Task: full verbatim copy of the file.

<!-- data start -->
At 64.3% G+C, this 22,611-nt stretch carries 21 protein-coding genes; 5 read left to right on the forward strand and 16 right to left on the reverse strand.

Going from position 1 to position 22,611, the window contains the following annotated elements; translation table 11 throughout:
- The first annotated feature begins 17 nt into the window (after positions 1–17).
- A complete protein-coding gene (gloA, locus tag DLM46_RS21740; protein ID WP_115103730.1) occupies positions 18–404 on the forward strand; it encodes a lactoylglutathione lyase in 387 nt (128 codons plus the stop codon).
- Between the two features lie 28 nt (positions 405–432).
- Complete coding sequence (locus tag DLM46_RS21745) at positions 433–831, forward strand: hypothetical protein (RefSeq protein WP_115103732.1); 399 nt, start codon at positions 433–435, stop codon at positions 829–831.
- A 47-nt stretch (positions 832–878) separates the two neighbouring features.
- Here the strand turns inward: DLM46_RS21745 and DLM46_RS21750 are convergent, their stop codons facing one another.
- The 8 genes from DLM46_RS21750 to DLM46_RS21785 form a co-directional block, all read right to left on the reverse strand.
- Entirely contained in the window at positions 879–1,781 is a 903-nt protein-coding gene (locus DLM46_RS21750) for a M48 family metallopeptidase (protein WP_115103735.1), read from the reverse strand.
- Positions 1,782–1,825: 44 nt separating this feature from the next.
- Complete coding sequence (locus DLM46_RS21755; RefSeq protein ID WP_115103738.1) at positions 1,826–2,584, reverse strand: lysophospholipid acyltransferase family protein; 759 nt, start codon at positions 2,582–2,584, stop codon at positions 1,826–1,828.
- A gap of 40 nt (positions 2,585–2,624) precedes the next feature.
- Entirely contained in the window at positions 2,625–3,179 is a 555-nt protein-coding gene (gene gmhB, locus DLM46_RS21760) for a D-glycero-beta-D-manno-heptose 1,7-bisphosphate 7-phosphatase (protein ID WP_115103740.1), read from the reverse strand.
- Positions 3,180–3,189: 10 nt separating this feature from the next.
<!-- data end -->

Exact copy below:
At 64.3% G+C, this 22,611-nt stretch carries 21 protein-coding genes; 5 read left to right on the forward strand and 16 right to left on the reverse strand.

Going from position 1 to position 22,611, the window contains the following annotated elements; translation table 11 throughout:
- The first annotated feature begins 17 nt into the window (after positions 1–17).
- A complete protein-coding gene (gloA, locus tag DLM46_RS21740; protein ID WP_115103730.1) occupies positions 18–404 on the forward strand; it encodes a lactoylglutathione lyase in 387 nt (128 codons plus the stop codon).
- Between the two features lie 28 nt (positions 405–432).
- Complete coding sequence (locus tag DLM46_RS21745) at positions 433–831, forward strand: hypothetical protein (RefSeq protein WP_115103732.1); 399 nt, start codon at positions 433–435, stop codon at positions 829–831.
- A 47-nt stretch (positions 832–878) separates the two neighbouring features.
- Here the strand turns inward: DLM46_RS21745 and DLM46_RS21750 are convergent, their stop codons facing one another.
- The 8 genes from DLM46_RS21750 to DLM46_RS21785 form a co-directional block, all read right to left on the reverse strand.
- Entirely contained in the window at positions 879–1,781 is a 903-nt protein-coding gene (locus DLM46_RS21750) for a M48 family metallopeptidase (protein WP_115103735.1), read from the reverse strand.
- Positions 1,782–1,825: 44 nt separating this feature from the next.
- Complete coding sequence (locus DLM46_RS21755; RefSeq protein ID WP_115103738.1) at positions 1,826–2,584, reverse strand: lysophospholipid acyltransferase family protein; 759 nt, start codon at positions 2,582–2,584, stop codon at positions 1,826–1,828.
- A gap of 40 nt (positions 2,585–2,624) precedes the next feature.
- Entirely contained in the window at positions 2,625–3,179 is a 555-nt protein-coding gene (gene gmhB, locus DLM46_RS21760) for a D-glycero-beta-D-manno-heptose 1,7-bisphosphate 7-phosphatase (protein ID WP_115103740.1), read from the reverse strand.
- Positions 3,180–3,189: 10 nt separating this feature from the next.